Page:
Posts Tagged ‘Do No Harm’

A prime directive for religions and politics: First, do no harm!

July 31, 2016

Primum non nocere – First, do no harm!

It is sometimes expressed aa “Above all, do no harm” or “Primarily, do no harm”. It used to be part of the Hippocratic oath for physicians as “… abstain from doing harm”. It is a phrase which is used mostly in a medical or psychological context but it seems to me it should rightly be a Prime Directive for virtually all human activity.

All human systems of law exist to make proper redress when a claim is made. For a claim to be made against anyone or any body of people, there must first be liability. Without liability there is no claim to be made. If no harm is done there is no liability. If this is the Prime Directive for all human kind, and if there is full compliance, it follows that having a system for handling claims and and redress becomes unnecessary. Note also that without harm being done, the question of ethical dilemmas does not arise. Generally law tells us what not to do and ethics tells us what to do. Legal and ethical dilemmas only arise because what law or ethics tell us to do can cause harm to someone. And as soon as harm is done, there is liability and there is a claim.

Not everything legal is ethical and not everything illegal is unethical. But we get a confluence of ethics and law if both adopt doing no harm as the foundation on which their structures are built.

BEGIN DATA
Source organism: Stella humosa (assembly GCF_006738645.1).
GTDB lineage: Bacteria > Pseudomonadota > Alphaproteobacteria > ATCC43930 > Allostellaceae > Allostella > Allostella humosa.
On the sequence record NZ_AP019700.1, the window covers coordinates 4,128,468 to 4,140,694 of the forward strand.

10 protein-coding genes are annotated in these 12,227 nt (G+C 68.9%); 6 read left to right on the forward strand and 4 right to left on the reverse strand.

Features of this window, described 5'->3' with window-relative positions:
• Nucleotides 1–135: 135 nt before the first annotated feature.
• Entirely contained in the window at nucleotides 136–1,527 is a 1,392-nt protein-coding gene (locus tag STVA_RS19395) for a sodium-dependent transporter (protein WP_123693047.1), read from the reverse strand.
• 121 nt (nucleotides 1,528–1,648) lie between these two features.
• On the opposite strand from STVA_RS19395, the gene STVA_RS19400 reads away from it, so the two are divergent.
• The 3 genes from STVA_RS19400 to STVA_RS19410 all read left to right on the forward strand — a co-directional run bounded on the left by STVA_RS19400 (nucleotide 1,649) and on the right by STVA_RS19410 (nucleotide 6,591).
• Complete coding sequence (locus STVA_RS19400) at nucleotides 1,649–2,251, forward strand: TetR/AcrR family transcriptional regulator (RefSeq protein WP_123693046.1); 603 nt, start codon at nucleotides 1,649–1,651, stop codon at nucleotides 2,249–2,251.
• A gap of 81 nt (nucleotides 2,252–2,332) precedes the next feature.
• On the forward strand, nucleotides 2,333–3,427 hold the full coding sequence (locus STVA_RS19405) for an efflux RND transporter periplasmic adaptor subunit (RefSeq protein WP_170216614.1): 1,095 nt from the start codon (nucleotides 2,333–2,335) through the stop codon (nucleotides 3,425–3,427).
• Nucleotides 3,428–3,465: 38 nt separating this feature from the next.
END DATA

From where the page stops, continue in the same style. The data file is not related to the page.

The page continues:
If we must have religions, why cannot every religion have that as its prime Directive or Commandment number Zero? It ought to be the underlying tenet of every political party, of every association of people, of every corporate body, of every advocacy group or – even – of every charity. It ought to be the default codicil to every exhortation to action and to every purpose. “Seek happiness but first, do no harm” or “Make a difference, but first, do no harm” or “Make your fortune but first, do no harm”.

Of course it will be rationalised and circumscribed. “First, Do no harm” will nearly always become “Do no unnecessary harm” and you could argue that the concept of the use of force not being disproportionate to the task in hand is just that. In fact the concept of “being proportional” lies at the heart of our concepts of justice and fairness and “balance”. Even in war we require that harm be kept to a minimin. “Collateral damage” is to be minimised. Using disproportionate force is frowned upon. Attacking unarmed, non-combatants is not the done thing.